Remote desktop software is a critical tool for many individuals and businesses, giving users the ability to access computers from any location. While there are a variety of third-party applications available for Windows 10, you can also enable remote desktop connections from the Settings app.
In this article, we’ll cover everything you need to know to set up remote desktop access while running Windows 10. Microsoft Remote Desktop supports remote desktop connections from macOS, Linux, iOS, Android, or another computer running Windows.
How to enable and use remote desktop in Windows 10: Preparation
While remote desktop functionality is built into Windows 10, remote desktop connections can only be hosted by a computer running Windows 10 Professional or Enterprise. This also applies to earlier versions of Windows.
For example, you could use Windows 10 Home to access a computer running Windows 7 Professional, but not the other way around. Windows 10 Home licenses start at $139 compared to $199 for Professional, so remote desktop features aren’t exactly free unless you already have a Professional license.
Step 1: Enable Remote Access on the Host Computer
First, you’ll need to set the computer you want to access to accept connections from remote devices. Remote connections are disabled by default, so you’ll need to change this option through the Settings app. You can access Settings through the Start menu or by typing “Settings” into the search bar at the bottom of your screen.
You’ll find options for remote desktop in the System category. From there, you can enable and disable remote access and adjust other settings. You should also make a note of your PC’s name—you’ll need this information to set up remote connections.
Step 2: Whitelist users for remote connections
By default, you can sign in using a remote device by entering your login credentials. If you want to approve access for other users, you’ll have to add them to your whitelist under User Accounts in remote desktop settings.
Start by clicking on “Select users that can remotely access this PC” under User Accounts. Next, click Add to start whitelisting users. From there, the easiest way to add other local users is to click Advanced, then Find Now. This will display a list of all users on your computer. Simply double-click on a user to add them to your whitelist.
Step 3: Provide Access to Local Files
While this step isn’t necessary for remote access, enabling remote users to access your data makes it easy to download or print files from another location. This setting isn’t found in the Remote Desktop client, so it’s easy to miss if you’re setting up remote desktop connections on your own.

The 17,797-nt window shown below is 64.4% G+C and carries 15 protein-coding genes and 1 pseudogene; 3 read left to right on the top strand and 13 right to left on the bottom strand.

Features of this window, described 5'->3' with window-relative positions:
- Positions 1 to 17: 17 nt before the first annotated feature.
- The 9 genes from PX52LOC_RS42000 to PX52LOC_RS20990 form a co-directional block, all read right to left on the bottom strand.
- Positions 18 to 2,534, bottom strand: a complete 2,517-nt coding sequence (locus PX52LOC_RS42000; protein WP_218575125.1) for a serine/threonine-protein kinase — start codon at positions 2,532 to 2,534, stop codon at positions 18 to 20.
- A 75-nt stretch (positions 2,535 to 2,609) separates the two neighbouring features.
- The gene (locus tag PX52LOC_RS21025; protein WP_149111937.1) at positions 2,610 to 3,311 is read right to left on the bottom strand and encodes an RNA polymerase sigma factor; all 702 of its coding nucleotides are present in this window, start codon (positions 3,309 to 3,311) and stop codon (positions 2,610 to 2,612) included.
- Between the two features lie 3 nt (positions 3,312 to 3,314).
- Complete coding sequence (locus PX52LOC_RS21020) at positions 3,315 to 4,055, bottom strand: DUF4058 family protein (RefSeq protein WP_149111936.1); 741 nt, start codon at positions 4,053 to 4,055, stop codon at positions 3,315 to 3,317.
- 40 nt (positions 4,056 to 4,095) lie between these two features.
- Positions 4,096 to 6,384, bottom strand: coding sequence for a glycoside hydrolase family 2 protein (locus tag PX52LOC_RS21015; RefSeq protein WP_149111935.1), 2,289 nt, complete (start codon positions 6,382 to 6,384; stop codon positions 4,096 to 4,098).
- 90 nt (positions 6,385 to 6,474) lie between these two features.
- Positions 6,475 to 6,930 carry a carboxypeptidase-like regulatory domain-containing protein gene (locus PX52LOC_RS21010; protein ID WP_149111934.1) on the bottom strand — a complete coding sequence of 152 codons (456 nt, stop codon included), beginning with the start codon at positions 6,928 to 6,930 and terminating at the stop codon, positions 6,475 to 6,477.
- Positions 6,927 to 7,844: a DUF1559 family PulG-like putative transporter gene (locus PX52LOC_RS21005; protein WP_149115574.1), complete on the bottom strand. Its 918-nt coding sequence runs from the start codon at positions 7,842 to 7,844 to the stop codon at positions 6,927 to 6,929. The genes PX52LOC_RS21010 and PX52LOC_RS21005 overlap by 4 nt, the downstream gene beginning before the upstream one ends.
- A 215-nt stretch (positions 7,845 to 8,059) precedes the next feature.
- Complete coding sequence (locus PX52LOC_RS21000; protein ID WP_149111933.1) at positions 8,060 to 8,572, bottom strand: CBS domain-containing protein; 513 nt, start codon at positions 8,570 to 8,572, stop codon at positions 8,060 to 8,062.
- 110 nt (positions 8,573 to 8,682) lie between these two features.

Access to local files is disabled by default, so you’ll need to switch this setting through the Remote Desktop Connection app. This program is separate from Remote Desktop and comes pre-installed on both Home and Professional installations of Windows 10. Just type “Remote Desktop Connection” into the search bar on the lower-left corner to find the application.
After opening Remote Desktop Connection, click Show Options to access a variety of remote access settings. From there, navigate to Local Resources. This section provides options for printers, clipboards (for copying and pasting), audio playback, and other important functions.
Below Printers and Clipboard, you can click more to govern other access permissions. These include ports, drives, video capture devices, and Plug and Play devices. Simply check the box next to any drives you want to make available to remote users.
Step 4: Access your device remotely
Now that you’ve set up your computer for remote access, you can create remote connections from another device. If the remote device is another computer running Windows 10, download Microsoft’s Remote Desktop app from the Microsoft Store to streamline the process of setting up remote access.
In Remote Desktop, you can add remote connections to your computer by clicking Add in the upper-right corner. You’ll also have the option to add remote resources such as apps and desktops if you’re working for a larger team or organization.
To start the connection, you’ll have to enter the target computer’s name or IP address. The device you’re connecting to will ask for login credentials before providing access. Alternatively, you can add user account information through the Remote Desktop app to avoid having to sign in every time you want to connect.
Third-party remote desktop software can be helpful for businesses and other teams, but Microsoft’s remote desktop tools provide more than enough features for many users. After enabling remote connections in Windows 10 Settings, you can access your computer remotely from a PC, Mac, iOS, or Android device.
With Microsoft’s official remote desktop clients, you’ll be able to access your desktop regardless of the device you’re using. This is particularly helpful if you need to use Windows-only tools from another operating system. Windows also provides convenient remote desktop features such as file transfers, keyboard shortcuts on mobile devices, and easy printing to a local printer.
- Check out our guide to the Best remote desktop software